Additionally, this roadless area is traversed near its eastern boundary by the Upper Rogue River Trail No. 1034, where the FS Rd. 6510 bridge (just off Hwy. 230) provides an easy access point to this side of the Rogue River and a roadless area trailhead to the southwest (downstream) to the Rogue Gorge Trail in 6.5 miles and Natural Bridge in seven miles.
Nature loop in Grants Pass features spring blooms.
It’s easy to overlook Cathedral Hills Park, just four miles off Interstate 5 in Grants Pass. But from April through June this 400-acre park erupts with thousands of brilliant wildflowers - a display that rivals the stained glass windows of genuine cathedrals.
If you’re driving south toward California during this magic season, pull over for a 4-mile loop hike that showcases the unusual blooms of the Siskiyou Range. The brightest light in the constellation is Indian warrior, a blazing ball of red tubes. It resembles Indian paintbrush at first glance, but grows atop a clump of frilly, fern-like leaves.
If you’re not a flower fan, then come here for the forest. Cathedral Hills boasts the state’s largest knobcone pine and manzanita bush. Fire has been kept off the area for more than a century, so these flammable species have waxed big. One whiteleaf manzanita, normally a shoulder-high shrub, has become a 25-foot tall semi-tree with a trunk two feet in diameter. The knobcone pine is a small and rare pine species of the Siskiyous, but here one has grown 117 feet tall, with a trunk more than three feet in diameter.
Hike to wildflowers and a warm springs near Oakridge.
Hidden in the hills behind Oakridge is the perfect day’s outing (from June to November) in an unprotected wilderness west of Waldo Lake. Start with a hike through one of the state’s most diverse wildflower meadows to a historic shelter with mountain views. Top off the day with a soak in a natural warm springs pool.
The day begins in Oakridge’s real downtown—not the fast food joints you see along Highway 58. At the traffic light on Highway 58, turn north 0.2 mile on a bridge across the railroad tracks. Then turn right on First Street. The old downtown here features the reasonably priced Oakridge Hostel, the Lion Mountain Bakery, and the Brewers Union Pub.
Candidates might think they're speaking to the base, but be careful when you dis public lands in the West.
Former Massachusetts governor Mitt Romney might be forgiven for not quite grasping the role that public lands play in Western life and politics. That is, if not for the fact that he headed the Winter Olympics in Salt Lake City in 2002 and should know better.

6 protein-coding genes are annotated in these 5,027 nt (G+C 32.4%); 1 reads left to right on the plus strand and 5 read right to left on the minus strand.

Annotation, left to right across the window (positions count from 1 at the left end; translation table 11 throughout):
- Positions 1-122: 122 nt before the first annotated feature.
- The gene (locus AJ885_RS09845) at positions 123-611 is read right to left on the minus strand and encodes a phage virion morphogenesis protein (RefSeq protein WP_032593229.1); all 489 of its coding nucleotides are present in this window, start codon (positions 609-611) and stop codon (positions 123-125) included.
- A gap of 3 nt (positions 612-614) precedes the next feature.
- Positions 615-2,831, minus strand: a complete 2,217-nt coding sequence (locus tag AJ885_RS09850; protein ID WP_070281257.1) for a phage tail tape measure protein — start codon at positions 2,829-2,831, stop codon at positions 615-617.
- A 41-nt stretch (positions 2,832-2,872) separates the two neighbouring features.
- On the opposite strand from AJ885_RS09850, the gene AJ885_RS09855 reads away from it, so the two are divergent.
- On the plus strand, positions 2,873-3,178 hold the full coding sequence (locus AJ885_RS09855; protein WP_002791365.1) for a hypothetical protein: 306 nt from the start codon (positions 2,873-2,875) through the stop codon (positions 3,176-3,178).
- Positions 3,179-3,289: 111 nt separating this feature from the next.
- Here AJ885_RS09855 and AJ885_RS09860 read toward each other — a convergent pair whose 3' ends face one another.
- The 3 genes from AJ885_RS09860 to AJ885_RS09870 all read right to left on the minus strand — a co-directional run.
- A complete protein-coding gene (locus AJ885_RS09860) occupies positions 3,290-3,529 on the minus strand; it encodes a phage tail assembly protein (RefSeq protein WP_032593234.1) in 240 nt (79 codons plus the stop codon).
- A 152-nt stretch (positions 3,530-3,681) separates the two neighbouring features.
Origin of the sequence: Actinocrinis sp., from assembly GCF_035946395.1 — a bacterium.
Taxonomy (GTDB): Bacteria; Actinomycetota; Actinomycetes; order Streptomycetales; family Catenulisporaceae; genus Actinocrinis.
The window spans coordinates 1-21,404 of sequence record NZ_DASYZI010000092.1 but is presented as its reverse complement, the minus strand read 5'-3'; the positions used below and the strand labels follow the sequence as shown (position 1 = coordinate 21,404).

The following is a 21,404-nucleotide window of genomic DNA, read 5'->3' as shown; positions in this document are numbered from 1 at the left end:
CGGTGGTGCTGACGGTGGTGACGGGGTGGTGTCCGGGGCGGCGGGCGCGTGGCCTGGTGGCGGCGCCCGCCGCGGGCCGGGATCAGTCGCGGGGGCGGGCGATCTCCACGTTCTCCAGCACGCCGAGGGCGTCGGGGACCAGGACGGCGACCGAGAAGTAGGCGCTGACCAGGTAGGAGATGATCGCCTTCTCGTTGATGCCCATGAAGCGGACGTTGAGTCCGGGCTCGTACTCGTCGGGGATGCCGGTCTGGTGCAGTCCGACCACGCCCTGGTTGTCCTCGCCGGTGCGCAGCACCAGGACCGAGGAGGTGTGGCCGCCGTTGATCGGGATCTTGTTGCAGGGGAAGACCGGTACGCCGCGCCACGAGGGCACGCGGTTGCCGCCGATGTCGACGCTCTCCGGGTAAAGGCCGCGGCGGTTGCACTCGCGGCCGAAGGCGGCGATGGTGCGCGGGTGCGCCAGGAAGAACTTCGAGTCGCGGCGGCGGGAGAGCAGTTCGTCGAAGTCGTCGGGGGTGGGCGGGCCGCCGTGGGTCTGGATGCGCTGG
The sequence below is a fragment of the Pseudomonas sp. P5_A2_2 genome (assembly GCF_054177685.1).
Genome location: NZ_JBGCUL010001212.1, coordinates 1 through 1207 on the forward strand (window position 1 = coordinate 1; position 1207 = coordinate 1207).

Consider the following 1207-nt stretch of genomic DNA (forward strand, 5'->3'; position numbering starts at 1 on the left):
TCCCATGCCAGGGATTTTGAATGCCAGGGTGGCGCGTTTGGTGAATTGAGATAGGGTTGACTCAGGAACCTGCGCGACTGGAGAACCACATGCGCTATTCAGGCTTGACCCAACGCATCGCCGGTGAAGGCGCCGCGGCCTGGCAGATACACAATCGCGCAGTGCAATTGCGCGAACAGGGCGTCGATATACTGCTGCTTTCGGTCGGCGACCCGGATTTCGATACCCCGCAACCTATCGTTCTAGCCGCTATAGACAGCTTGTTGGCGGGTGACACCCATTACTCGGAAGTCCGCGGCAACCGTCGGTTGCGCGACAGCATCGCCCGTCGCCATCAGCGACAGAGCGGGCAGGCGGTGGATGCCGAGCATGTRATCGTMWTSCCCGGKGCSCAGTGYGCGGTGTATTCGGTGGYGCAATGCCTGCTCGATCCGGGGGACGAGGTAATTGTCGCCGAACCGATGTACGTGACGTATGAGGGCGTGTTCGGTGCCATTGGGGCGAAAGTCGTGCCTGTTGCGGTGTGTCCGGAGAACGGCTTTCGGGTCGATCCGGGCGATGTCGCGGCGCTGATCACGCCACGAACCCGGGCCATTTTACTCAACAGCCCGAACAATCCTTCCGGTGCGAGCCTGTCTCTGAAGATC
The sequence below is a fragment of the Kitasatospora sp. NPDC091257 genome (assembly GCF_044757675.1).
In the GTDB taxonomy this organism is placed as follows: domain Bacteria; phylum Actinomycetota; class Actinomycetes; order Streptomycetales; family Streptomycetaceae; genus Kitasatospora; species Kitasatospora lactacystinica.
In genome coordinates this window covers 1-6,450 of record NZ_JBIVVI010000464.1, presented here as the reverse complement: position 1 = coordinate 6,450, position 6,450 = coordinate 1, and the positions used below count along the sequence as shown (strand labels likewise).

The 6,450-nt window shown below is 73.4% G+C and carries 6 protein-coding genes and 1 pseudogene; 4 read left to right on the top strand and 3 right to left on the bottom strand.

Seems he actually learned the wrong lesson from his time spent west of the 100th meridian.
In an interview with a Nevada newspaper, Romney tackled the subject of western public lands. See his quote after the jump.
The myth of wilderness designations crippling rural economies.
We got an e-mail from a long time member and noted ecologist George Wuerthner this week.
The subject: Is the oft-repeated line that Wilderness designations hurt local economic development true?
George took a look at a map of California Wilderness areas and had these thoughts:
In the Hall of Giants on a hike to Oregon's Crabtree Valley.
This remote Cascade vale north of Sweet Home has some of the state’s oldest and largest trees. You can drive to the trailhead almost entirely on paved roads. A moderate 2-mile walk, partly on abandoned roadbeds, takes you to a rarely visited mountain lake surrounded by monstrous trees nine feet in diameter.
In the 1970s this valley was private timberland. Willamette Industries began cutting trees in 1978 after the BLM rejected a land swap. Word spread to the Oregon Wilderness Coalition (now known as Oregon Wild). Cameron LaFollette, an OWC staffer, convinced the Oregon legislature to stop the cutting by offering to trade state forest land for the private valley. That land swap failed as well, but by then there was so much public interest in Crabtree Valley that the BLM decided to acquire the land after all.